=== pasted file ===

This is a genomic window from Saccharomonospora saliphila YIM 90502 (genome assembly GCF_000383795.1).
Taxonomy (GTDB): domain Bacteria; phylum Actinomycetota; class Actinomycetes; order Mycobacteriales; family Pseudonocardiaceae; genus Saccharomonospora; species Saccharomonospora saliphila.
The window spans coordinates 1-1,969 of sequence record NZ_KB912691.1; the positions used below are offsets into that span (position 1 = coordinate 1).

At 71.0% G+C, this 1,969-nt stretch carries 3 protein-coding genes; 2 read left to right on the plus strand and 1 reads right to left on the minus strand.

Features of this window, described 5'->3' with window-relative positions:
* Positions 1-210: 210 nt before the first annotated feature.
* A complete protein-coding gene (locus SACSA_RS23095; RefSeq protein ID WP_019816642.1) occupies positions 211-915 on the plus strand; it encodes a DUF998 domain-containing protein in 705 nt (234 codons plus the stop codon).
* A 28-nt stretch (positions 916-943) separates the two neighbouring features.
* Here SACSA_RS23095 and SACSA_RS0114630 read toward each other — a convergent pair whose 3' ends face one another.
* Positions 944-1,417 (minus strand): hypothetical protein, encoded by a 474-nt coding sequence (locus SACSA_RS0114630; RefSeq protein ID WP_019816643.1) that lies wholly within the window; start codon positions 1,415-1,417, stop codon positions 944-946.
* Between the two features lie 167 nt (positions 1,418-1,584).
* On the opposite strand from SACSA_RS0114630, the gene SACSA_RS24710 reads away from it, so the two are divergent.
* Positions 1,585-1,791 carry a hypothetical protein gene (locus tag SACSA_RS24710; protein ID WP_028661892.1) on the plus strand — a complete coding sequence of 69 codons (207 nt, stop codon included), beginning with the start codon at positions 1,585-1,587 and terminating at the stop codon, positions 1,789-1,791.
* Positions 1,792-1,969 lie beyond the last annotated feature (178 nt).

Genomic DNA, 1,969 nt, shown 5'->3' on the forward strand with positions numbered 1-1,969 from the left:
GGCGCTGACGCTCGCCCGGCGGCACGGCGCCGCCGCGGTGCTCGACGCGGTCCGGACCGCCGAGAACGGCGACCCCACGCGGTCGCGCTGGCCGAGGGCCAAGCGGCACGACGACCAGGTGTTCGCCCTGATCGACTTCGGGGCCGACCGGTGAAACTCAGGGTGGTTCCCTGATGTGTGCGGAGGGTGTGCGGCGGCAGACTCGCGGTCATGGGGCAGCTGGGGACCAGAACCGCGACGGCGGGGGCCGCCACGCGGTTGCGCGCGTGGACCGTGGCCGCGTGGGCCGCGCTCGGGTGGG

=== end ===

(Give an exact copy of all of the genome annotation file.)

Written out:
This is a genomic window from Saccharomonospora saliphila YIM 90502 (genome assembly GCF_000383795.1).
Taxonomy (GTDB): domain Bacteria; phylum Actinomycetota; class Actinomycetes; order Mycobacteriales; family Pseudonocardiaceae; genus Saccharomonospora; species Saccharomonospora saliphila.
The window spans coordinates 1-1,969 of sequence record NZ_KB912691.1; the positions used below are offsets into that span (position 1 = coordinate 1).

At 71.0% G+C, this 1,969-nt stretch carries 3 protein-coding genes; 2 read left to right on the plus strand and 1 reads right to left on the minus strand.

Features of this window, described 5'->3' with window-relative positions:
* Positions 1-210: 210 nt before the first annotated feature.
* A complete protein-coding gene (locus SACSA_RS23095; RefSeq protein ID WP_019816642.1) occupies positions 211-915 on the plus strand; it encodes a DUF998 domain-containing protein in 705 nt (234 codons plus the stop codon).
* A 28-nt stretch (positions 916-943) separates the two neighbouring features.
* Here SACSA_RS23095 and SACSA_RS0114630 read toward each other — a convergent pair whose 3' ends face one another.
* Positions 944-1,417 (minus strand): hypothetical protein, encoded by a 474-nt coding sequence (locus SACSA_RS0114630; RefSeq protein ID WP_019816643.1) that lies wholly within the window; start codon positions 1,415-1,417, stop codon positions 944-946.
* Between the two features lie 167 nt (positions 1,418-1,584).
* On the opposite strand from SACSA_RS0114630, the gene SACSA_RS24710 reads away from it, so the two are divergent.
* Positions 1,585-1,791 carry a hypothetical protein gene (locus tag SACSA_RS24710; protein ID WP_028661892.1) on the plus strand — a complete coding sequence of 69 codons (207 nt, stop codon included), beginning with the start codon at positions 1,585-1,587 and terminating at the stop codon, positions 1,789-1,791.
* Positions 1,792-1,969 lie beyond the last annotated feature (178 nt).

Genomic DNA, 1,969 nt, shown 5'->3' on the forward strand with positions numbered 1-1,969 from the left:
GGCGCTGACGCTCGCCCGGCGGCACGGCGCCGCCGCGGTGCTCGACGCGGTCCGGACCGCCGAGAACGGCGACCCCACGCGGTCGCGCTGGCCGAGGGCCAAGCGGCACGACGACCAGGTGTTCGCCCTGATCGACTTCGGGGCCGACCGGTGAAACTCAGGGTGGTTCCCTGATGTGTGCGGAGGGTGTGCGGCGGCAGACTCGCGGTCATGGGGCAGCTGGGGACCAGAACCGCGACGGCGGGGGCCGCCACGCGGTTGCGCGCGTGGACCGTGGCCGCGTGGGCCGCGCTCGGGTGGG